Preoperative sinus rhythm has been a criterion for the Fontan operation. However, of 297 patients who underwent the Fontan operation between October 1973 and February 1984, 12 (4%) did not have sinus rhythm. The age at operation ranged from 4 to 34 years (median 15). Nine patients had a univentricular heart, two had tricuspid atresia and one had a complex form of transposition. In all 12 patients, 3 to 8 of the 10 proposed criteria for operability were not met. At atrioventricular (AV) conduction abnormality was present in seven patients, six with complete AV block and one with AV dissociation. The patient with complete transposition had complete AV block and atrial fibrillation. Postoperatively, all seven patients continued to have an AV conduction abnormality, and those with complete AV block had a permanent pacemaker implanted. Six of the 12 study patients had atrial flutter or fibrillation refractory to antiarrhythmic medications. Postoperatively, four of the six patients had sinus rhythm. Two of the six patients had complete AV block (including the patient with complex transposition) and both had a permanent pacemaker implanted. Three of the 12 patients died (mortality rate 25%). The nine survivors were followed up for 6 to 55 months; no late deaths occurred. All had marked clinical improvement. This study demonstrates that 1) complete AV block is not a contraindication to the Fontan operation, 2) some patients may require AV synchrony postoperatively for survival, and 3) postoperative atrial flutter or fibrillation may cease or be easier to control after the Fontan operation.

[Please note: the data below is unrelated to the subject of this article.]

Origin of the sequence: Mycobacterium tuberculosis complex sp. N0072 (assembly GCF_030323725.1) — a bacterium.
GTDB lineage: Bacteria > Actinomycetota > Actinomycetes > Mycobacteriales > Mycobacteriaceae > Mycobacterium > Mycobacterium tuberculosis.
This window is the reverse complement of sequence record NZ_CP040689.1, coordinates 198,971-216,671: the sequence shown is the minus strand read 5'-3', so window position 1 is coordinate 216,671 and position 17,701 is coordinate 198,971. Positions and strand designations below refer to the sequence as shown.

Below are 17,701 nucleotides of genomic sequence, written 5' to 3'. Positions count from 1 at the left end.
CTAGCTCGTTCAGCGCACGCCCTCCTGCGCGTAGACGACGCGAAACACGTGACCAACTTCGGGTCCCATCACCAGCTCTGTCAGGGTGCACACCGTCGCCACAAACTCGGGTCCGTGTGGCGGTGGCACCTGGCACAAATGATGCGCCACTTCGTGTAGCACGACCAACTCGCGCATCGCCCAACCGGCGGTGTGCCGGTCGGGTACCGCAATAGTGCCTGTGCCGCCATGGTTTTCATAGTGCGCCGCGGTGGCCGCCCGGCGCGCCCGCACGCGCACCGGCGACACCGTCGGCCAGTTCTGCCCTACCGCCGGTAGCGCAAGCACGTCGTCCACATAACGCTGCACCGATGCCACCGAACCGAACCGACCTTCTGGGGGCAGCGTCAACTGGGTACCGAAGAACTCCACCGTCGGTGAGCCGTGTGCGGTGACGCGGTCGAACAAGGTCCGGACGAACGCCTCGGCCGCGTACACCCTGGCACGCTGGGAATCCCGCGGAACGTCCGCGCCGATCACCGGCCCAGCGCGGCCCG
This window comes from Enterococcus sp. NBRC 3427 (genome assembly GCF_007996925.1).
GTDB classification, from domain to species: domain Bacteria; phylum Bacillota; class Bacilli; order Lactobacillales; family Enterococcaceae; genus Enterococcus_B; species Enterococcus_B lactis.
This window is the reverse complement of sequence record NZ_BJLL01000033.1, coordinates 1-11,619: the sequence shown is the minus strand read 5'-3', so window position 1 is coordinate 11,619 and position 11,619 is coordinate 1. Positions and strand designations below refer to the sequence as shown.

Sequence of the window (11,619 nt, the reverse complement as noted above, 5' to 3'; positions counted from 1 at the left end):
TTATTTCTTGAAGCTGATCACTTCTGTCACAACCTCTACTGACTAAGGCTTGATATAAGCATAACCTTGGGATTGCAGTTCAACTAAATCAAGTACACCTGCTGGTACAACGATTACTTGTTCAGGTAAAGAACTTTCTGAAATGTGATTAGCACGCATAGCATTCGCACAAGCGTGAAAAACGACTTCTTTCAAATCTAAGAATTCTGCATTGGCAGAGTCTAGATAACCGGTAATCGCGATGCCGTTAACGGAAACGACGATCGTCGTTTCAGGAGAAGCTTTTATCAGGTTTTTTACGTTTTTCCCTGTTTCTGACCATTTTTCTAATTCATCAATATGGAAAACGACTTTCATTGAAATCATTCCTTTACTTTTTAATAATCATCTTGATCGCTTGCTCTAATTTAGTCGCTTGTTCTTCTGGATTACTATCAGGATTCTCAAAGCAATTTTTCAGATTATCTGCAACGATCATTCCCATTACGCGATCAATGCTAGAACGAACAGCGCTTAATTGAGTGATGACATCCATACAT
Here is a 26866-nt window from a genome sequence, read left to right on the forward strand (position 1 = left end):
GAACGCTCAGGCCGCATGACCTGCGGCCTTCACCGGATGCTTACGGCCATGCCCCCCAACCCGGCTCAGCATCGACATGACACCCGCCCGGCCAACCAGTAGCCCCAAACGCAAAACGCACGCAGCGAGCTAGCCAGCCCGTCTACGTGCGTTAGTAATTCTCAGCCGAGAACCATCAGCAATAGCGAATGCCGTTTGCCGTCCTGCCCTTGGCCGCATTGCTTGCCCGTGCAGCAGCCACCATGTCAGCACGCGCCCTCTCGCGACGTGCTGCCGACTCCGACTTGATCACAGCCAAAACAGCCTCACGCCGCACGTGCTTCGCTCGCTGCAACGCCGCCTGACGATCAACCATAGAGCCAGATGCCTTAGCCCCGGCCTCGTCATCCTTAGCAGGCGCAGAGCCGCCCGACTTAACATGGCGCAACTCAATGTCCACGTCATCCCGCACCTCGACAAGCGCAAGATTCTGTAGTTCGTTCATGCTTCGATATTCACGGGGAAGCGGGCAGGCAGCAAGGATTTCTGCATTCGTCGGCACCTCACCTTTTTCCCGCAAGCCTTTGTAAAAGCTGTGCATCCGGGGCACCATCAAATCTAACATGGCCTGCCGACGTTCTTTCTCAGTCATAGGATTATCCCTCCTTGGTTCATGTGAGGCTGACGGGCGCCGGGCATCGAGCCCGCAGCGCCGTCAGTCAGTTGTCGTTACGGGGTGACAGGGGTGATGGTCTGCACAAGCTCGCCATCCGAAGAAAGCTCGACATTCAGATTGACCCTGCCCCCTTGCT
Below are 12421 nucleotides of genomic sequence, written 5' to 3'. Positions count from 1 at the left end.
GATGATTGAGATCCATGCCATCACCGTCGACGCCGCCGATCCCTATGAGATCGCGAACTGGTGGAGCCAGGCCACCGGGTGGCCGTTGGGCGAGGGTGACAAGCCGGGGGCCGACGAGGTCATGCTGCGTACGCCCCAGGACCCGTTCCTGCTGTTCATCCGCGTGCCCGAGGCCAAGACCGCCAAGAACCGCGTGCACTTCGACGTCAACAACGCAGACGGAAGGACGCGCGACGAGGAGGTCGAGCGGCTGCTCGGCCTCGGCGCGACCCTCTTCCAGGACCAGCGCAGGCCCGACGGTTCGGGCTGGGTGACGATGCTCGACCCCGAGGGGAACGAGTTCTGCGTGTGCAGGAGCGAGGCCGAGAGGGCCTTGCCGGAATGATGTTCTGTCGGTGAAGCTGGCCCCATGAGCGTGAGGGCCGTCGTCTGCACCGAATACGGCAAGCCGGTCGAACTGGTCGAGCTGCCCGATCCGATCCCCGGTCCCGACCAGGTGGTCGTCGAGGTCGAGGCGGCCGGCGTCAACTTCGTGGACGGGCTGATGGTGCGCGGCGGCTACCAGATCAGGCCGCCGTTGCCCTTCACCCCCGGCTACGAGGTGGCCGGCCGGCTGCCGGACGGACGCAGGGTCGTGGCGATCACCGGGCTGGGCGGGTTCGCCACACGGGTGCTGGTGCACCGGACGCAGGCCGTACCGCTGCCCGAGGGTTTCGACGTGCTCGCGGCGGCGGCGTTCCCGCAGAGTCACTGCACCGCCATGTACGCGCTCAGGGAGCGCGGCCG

|Original language||English (US)|
|Number of pages||6|
|Journal||Journal of the American College of Cardiology|
|State||Published - 1985|
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